That's interesting about Tide HE powder versus regular. I've compared the ingredients; they are exactly the same. The HE has slightly different proportions. Looks like perhaps less surfactant in the HE. It almost looks like P&G formulates all its detergents to not screw up an HE machine, even if the consumer purchases the "wrong" one.

Whereas I don't see anything about, say, Woolite or Biokleen formulations that make them "HE-compatible."

    Bookmark   October 19, 2010 at 2:13PM
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I cannot believe Sodium percarbonate is acceptably called "oxygen bleach", this is beyond hilarious.

Its the byproduct hydrogen peroxide which is the cleaning agent. Oxygen the gas does not clean nor is it sold in containers in "liquid" form.

I guess american marketing wins, next thing we will see will be megatron brand dishwasher tabs... because megatron is so evil and methodical at cleaning dishes in your new cybertron branded dishwasher.

    Bookmark   September 7, 2012 at 6:23PM
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"A recent test executed by German CR showed that cold water - 68F - does nothing to remove bacteria. They also said that it's not a problem if you're healthy, but I'd still like my laundry to be at least reasonably germ-free. "

@whirlpool trainee - I had to smile when I read that, because I agree with the information. However, I have a sister who washes *everything* in COLD water --- the COLD that comes out of the tap. Her ancient Frigi-more washer has no internal heater. The good news is that they must have built up a great immune system because they are never sick. LOL

" With regards to mixing powder and liquid: no, you can't mix them because it would stick in the dispenser and never flush out. "

I mix powder (Ecover oxy bleach) and liquid (detergent) on occasion in my Miele W4842 and never have residue. I put the liquid toward the back, the powder toward the front of the soap dispenser, and it is clean, no residue.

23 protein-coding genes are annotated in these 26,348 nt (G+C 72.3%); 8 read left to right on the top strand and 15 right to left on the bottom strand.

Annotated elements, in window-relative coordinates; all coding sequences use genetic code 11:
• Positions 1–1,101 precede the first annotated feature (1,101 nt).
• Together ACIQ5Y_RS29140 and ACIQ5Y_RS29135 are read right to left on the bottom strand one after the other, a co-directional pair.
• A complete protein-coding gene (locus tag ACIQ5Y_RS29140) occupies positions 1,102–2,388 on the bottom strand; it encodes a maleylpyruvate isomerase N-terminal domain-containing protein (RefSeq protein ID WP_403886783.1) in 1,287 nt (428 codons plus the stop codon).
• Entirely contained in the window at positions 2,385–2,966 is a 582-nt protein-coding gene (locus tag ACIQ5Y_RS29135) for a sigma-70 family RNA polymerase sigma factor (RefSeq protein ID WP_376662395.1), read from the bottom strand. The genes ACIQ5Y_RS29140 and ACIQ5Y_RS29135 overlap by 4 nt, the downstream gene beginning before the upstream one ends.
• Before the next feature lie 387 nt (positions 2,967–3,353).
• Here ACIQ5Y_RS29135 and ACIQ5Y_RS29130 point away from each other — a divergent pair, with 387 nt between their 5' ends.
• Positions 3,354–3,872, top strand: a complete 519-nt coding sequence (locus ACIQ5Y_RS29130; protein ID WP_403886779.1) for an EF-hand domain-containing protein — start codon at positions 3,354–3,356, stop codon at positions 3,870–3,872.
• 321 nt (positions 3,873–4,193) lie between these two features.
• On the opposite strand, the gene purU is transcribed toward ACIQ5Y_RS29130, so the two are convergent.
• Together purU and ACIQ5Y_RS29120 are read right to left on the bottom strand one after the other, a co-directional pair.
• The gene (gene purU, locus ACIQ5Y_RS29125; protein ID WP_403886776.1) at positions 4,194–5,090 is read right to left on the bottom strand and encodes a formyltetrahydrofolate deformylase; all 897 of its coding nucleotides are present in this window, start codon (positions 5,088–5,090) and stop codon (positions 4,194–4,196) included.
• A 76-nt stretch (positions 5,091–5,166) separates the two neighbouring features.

Perhaps this only happens because I have to use so little detergent in my washer.

    Bookmark   September 11, 2012 at 5:51AM
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jsmith said... I cannot believe Sodium percarbonate is acceptably called "oxygen bleach", this is beyond hilarious.
Its the byproduct hydrogen peroxide which is the cleaning agent. Oxygen the gas does not clean nor is it sold in containers in "liquid" form.

I guess american marketing wins, next thing we will see will be megatron brand dishwasher tabs... because megatron is so evil and methodical at cleaning dishes in your new cybertron branded dishwasher. Sorry to be so blunt, but this is a perfect example of what's wrong with the education system in our country. Since when is hydrogen peroxide not an oxygen bleach? The definition of a peroxide, my friend, is a compound with a single oxygen-to-oxygen bond. As such, it is absolutely an "oxygen" bleach.

You probably had no idea that gas compounds (oxygen, carbon dioxide, nitrogen) can also be found in liquid and solid form? Oxygen is a free radical and absolutely will bleach stains from your fabrics. It certainly isn't the hydrogen that's doing that.

    Bookmark   September 11, 2012 at 12:01PM
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@sshrivastava: Well you can be all blunt as you like... fact is you don't understand that if there is an O bond or a covalent bond it does not mean its an "oxygen" bleach... bleach literally means "cleaner" Oxygen is NOT a cleaner... you cannot buy pure oxygen from stores and even if you did its not a "cleaner" nor "bleach".

I have full comprehension of gasses and various states. Oxygen is a radical yes but its not a cleaner just because it has unpaired electron doesn't mean its a cleaner... If your poor understanding of chemistry leads you to believe that any radical can "clean" by harvesting other compounds to complete the bond then sir you need to pick up a chemistry book and educate yourself and help the education system in america.

Just for your information peroxide is an unstable solution it is used in cleaners because some organic matter(s) that have weak bonds that get disrupted have something to bond to... turns out lots of molecules that are "dirt" have weak bonds and the hydrogen peroxide is a perfect compound to "attract" those molecules. It is only suitable for certain types of "dirt" and not all.
Also it is highly unstable hence other compounds are incorporated for it to be safe on shelf. An exothermic reaction can break down peroxide safely into a non volatile solution.

    Bookmark   September 13, 2012 at 6:58PM